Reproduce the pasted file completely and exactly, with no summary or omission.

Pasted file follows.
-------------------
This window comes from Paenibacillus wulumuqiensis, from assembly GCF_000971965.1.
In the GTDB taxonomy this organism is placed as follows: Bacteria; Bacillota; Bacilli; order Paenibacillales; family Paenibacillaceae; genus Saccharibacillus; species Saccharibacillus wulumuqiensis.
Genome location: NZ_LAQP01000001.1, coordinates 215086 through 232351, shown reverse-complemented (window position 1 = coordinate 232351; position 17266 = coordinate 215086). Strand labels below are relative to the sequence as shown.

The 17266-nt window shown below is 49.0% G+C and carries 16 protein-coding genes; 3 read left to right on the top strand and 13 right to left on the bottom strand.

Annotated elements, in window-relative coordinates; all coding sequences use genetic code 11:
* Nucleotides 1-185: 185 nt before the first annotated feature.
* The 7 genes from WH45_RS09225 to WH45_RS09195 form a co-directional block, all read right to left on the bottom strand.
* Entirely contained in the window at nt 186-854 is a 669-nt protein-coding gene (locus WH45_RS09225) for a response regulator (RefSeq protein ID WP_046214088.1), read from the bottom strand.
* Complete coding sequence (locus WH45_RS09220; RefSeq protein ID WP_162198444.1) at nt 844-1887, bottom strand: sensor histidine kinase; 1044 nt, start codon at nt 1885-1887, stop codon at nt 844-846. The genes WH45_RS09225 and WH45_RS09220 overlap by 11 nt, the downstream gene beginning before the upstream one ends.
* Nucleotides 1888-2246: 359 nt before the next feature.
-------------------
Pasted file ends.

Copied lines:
This window comes from Paenibacillus wulumuqiensis, from assembly GCF_000971965.1.
In the GTDB taxonomy this organism is placed as follows: Bacteria; Bacillota; Bacilli; order Paenibacillales; family Paenibacillaceae; genus Saccharibacillus; species Saccharibacillus wulumuqiensis.
Genome location: NZ_LAQP01000001.1, coordinates 215086 through 232351, shown reverse-complemented (window position 1 = coordinate 232351; position 17266 = coordinate 215086). Strand labels below are relative to the sequence as shown.

The 17266-nt window shown below is 49.0% G+C and carries 16 protein-coding genes; 3 read left to right on the top strand and 13 right to left on the bottom strand.

Annotated elements, in window-relative coordinates; all coding sequences use genetic code 11:
* Nucleotides 1-185: 185 nt before the first annotated feature.
* The 7 genes from WH45_RS09225 to WH45_RS09195 form a co-directional block, all read right to left on the bottom strand.
* Entirely contained in the window at nt 186-854 is a 669-nt protein-coding gene (locus WH45_RS09225) for a response regulator (RefSeq protein ID WP_046214088.1), read from the bottom strand.
* Complete coding sequence (locus WH45_RS09220; RefSeq protein ID WP_162198444.1) at nt 844-1887, bottom strand: sensor histidine kinase; 1044 nt, start codon at nt 1885-1887, stop codon at nt 844-846. The genes WH45_RS09225 and WH45_RS09220 overlap by 11 nt, the downstream gene beginning before the upstream one ends.
* Nucleotides 1888-2246: 359 nt before the next feature.